So be savvy when you pitch and say (for example) that you are pitching knowing that the publication’s “animal welfare” issue is coming up.
I know some freelance writers who have installed email trackers so they see if and when and editor opens their pitches, but for me, that knowledge would be crazy-making.
I’ve found that cultivating relationships with editors and getting to know the kind of content they are looking for is the best way to ensure that my pitches get opened and read.
Oh, and don’t forget that following up with editors in another great way to get your pitches read.
If you’re after more information about how to pitch a magazine or newspaper editor, you can download a free resource that lots of writers have found useful.
You can see sample pitch letters and download 10 of my successful pitches (including articles published in The Guardian, Travel + Leisure Southeast Asia, The Age/Sydney Morning Herald and many more).
Do you have any other strategies you use to increase your chances of editors reading your pitch?
I’m only now beginning to use the subject line to my advantage, so thanks for the reminder! That’s also an interesting remark about length, certainly to be taken on board.
I was commissioned for an article recently and the editor told me she was stockpiling articles for her leave. My alarm bells went off. I sent an email back asking her whether she’d be open to more ideas and she said yes. I pitched another two ideas and while I haven’t heard anything back yet (I’ll do a quick follow up soon) strike while the iron is hot I say.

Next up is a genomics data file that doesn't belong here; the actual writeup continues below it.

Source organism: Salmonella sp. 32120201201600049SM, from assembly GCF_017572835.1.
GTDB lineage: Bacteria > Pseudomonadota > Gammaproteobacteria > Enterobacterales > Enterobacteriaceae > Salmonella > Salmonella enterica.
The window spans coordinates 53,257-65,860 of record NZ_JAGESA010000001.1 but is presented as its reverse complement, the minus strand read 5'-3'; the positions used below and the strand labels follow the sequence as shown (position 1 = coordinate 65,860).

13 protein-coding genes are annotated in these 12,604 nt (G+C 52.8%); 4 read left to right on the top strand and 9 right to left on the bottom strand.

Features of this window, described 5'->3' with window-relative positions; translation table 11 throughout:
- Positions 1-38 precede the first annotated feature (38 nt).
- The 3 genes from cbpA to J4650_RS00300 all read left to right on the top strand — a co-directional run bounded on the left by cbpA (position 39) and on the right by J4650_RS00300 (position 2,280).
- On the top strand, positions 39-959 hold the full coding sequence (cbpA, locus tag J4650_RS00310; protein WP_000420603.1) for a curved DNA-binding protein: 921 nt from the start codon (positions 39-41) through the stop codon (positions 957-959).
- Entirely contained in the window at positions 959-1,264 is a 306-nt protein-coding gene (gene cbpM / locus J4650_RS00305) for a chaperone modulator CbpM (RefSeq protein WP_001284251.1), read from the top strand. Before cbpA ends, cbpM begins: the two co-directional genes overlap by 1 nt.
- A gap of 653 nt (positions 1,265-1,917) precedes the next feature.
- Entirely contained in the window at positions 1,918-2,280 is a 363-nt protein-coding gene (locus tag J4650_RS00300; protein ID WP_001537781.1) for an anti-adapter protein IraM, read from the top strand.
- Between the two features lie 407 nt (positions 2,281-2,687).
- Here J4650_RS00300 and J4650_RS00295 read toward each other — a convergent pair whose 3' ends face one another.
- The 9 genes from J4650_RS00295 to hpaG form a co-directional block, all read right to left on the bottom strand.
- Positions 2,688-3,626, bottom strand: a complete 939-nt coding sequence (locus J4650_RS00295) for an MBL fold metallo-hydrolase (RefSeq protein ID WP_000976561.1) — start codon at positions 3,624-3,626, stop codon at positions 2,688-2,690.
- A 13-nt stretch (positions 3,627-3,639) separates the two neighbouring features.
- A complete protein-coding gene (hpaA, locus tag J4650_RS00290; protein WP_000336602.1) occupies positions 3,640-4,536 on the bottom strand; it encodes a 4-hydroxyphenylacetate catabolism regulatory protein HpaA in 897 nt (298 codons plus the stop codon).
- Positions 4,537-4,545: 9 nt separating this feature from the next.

Oh I love that you are thinking about how you can help the editor with her desire to stockpile articles! I’m sure she’ll appreciate you making her life easier by pitching and writing stories that she can use while she’s away.
I think it’s easy to underestimate the power of a good subject line, but time and again, I’ve found (especially with pitches to ‘new’ editors) that the subject line is super important.
Go well and keep us posted on how you go –
Hi Lindy, just a quickie. The two other ideas were commissioned. Also learning the gentle but persistent art of follow ups – I can’t believe I never used to do them.
Thanks again for your support!
Hooray! Well done.
Yes, I reckon loads of my pitches are commissioned as a result of a follow up email.
I’m preparing to submit my first pitch in the next week or two, so this article was on right on time for me! Your tips are practical and doable. Thanks for another great article!
Thanks JoAnna, best of luck with your pitch!
Another fabulous post.
I keep hearing about how important it is to build relationships with editors is.